Burma is booming, democracy remains fake

Burma is booming, democracy remains fake

World November 4, 2015 18:05

yangon - For decades it was hermetically sealed off from the outside world, but the former Burma has opened the doors in recent years put wide open. Throngs of tourists, including many Dutch, and also flow businesses to the Southeast Asian country. The powerful army deployed all tentative steps on the path of democracy, was rewarded last year with a visit by US President Obama, but remains firmly seated on the plush.

Sunday the inhabitants may- at least a good part of it- to the polls for parliamentary elections in what is now called Myanmar. But fair elections? Forget it, says Human Rights Watch (HRW) Wednesday. " Elections can not be called fair if 25 percent of the seats will go to the army and the party that supports it before but a single vote was cast ", said Asia director Brad Adams, HRW. " The other political parties have no choice but to participate. " Systematic Problems and structural problems characterize democracy "Myanmar-style '. An independent electoral commission fails, the ruling military party dominates the media, a quarter of the seats goes in advance to the army, many voters it is made difficult by discrimination register and in parts of the country have large groups not vote.                                                                                                                Supporters of incumbent President Thein Sein carry his portrait along during a meeting in Myaungmya.                         Photo: REUTERS                                          Internationally recognized elements of free and fair election are missing in Myanmar. There is no freedom of expression, assembly or association, no freedom of movement. Voters and candidates are confronted with violence, threats and intimidation, and voting is not secret. Foregone conclusion against this background, the National League for Democracy (NLD) of Nobel laureate Aung San Suu Kyi's against the Party of Union Solidarity and Development (USDP) of incumbent President and 'oud' General Thein Sein. The result seems a foregone conclusion. If the NLD coming to power, the more than two-thirds of the non-military locations must be within trails Sunday at stake. Army Party USDP took just a little over a third of the seats.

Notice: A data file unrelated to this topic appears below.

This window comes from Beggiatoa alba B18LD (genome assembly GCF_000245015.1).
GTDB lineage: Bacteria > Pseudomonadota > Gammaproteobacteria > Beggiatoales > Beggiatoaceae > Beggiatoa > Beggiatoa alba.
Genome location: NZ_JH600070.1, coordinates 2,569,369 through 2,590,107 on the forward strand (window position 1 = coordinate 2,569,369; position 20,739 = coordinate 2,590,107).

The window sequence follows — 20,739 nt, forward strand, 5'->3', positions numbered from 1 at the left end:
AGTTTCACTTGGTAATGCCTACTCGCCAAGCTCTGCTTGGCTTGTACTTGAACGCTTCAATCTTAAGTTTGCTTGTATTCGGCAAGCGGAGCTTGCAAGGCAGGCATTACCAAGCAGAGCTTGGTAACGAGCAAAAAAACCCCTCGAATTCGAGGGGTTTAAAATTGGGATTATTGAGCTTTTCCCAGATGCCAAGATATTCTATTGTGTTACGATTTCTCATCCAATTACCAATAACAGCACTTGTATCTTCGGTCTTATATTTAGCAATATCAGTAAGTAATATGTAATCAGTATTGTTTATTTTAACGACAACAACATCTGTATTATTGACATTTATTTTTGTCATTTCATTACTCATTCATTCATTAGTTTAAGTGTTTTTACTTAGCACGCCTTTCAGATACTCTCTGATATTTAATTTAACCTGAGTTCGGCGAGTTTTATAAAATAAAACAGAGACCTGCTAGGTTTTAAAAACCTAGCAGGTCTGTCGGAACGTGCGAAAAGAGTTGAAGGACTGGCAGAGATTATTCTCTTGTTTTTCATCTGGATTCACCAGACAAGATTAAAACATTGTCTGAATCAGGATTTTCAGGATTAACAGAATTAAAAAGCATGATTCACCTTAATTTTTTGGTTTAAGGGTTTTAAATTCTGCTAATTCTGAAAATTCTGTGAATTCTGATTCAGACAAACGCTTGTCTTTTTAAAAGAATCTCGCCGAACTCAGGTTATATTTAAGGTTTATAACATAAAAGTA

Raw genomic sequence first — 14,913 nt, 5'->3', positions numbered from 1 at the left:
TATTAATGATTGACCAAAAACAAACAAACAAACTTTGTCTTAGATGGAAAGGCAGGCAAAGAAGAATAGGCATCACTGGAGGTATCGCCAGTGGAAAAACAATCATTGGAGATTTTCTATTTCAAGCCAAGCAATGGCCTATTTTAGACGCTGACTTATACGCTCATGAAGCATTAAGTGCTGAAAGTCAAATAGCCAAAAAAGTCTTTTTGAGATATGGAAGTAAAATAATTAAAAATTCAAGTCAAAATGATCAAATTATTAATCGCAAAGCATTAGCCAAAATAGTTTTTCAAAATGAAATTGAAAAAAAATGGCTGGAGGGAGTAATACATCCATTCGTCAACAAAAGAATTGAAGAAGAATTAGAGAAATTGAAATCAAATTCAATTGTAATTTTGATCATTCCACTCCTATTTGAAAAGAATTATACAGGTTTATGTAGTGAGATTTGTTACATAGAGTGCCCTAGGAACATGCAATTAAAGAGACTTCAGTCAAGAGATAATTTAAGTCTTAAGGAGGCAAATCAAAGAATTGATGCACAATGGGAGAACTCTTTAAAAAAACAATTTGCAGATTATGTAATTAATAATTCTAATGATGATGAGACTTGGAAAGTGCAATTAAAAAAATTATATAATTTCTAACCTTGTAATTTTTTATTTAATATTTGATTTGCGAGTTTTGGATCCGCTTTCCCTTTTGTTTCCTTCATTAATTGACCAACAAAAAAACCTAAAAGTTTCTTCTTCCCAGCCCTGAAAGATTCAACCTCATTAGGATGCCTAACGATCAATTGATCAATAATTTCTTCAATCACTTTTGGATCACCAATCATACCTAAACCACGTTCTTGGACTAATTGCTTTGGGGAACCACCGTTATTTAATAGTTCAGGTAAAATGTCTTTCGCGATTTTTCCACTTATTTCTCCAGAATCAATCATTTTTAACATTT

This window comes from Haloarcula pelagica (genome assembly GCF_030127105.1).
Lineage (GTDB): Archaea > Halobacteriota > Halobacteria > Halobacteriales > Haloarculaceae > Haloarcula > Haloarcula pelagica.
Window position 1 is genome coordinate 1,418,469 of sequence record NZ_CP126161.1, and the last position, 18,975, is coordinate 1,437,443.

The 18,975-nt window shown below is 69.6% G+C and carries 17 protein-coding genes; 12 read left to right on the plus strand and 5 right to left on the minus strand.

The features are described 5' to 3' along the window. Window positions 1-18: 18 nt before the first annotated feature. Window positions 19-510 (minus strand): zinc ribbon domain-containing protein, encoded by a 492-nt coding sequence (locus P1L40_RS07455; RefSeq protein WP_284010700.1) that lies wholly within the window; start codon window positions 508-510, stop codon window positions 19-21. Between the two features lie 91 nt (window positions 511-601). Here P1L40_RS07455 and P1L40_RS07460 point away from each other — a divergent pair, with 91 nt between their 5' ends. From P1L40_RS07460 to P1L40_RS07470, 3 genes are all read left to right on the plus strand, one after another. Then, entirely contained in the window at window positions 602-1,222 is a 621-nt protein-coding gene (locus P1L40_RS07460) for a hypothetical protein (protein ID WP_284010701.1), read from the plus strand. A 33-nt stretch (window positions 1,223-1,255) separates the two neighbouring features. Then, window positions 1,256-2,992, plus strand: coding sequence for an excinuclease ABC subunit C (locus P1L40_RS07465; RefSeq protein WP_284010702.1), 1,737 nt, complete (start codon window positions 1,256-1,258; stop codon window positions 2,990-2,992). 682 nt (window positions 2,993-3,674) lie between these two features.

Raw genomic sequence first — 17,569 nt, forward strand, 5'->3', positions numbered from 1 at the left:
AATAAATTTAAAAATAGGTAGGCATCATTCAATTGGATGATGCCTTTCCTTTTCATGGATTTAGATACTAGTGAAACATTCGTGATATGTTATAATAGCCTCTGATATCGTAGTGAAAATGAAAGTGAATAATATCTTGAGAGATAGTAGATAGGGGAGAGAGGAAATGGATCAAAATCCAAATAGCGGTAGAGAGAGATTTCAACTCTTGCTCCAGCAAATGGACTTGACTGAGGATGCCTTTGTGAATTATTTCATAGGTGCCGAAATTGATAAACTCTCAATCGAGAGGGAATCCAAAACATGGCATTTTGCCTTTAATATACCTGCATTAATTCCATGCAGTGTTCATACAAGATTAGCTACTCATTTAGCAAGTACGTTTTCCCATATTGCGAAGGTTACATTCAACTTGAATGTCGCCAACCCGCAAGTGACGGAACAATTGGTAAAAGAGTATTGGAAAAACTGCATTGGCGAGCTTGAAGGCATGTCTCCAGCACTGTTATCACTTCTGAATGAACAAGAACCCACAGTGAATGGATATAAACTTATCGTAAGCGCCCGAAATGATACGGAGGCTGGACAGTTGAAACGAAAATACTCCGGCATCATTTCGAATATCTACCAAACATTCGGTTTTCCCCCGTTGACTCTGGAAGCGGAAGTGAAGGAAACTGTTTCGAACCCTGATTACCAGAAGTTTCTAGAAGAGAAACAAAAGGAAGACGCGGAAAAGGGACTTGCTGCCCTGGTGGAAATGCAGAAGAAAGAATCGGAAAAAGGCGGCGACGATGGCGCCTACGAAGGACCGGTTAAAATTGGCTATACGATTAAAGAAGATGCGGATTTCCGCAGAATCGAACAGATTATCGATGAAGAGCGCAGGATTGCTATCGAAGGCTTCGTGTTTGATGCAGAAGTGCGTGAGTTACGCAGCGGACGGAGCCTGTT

An NLD supporter with the portraits of Aung San Suu Kyi and her father.                         

Photo: EPA                                          

The results of the elections will not change much. The army continues to keep in control and Aung San Suu Kyi can not be president according to the constitution. To change that constitution is a necessary majority of at least three-quarters of the delegates. The tourism industry rooting mean that voting proceeds smoothly and that the democratic process continues. A combination of the two is good for the reputation of the country and the influx of tourists. This year the country expects a total of 4.5 million foreign visitors, compared to 3 million last year.

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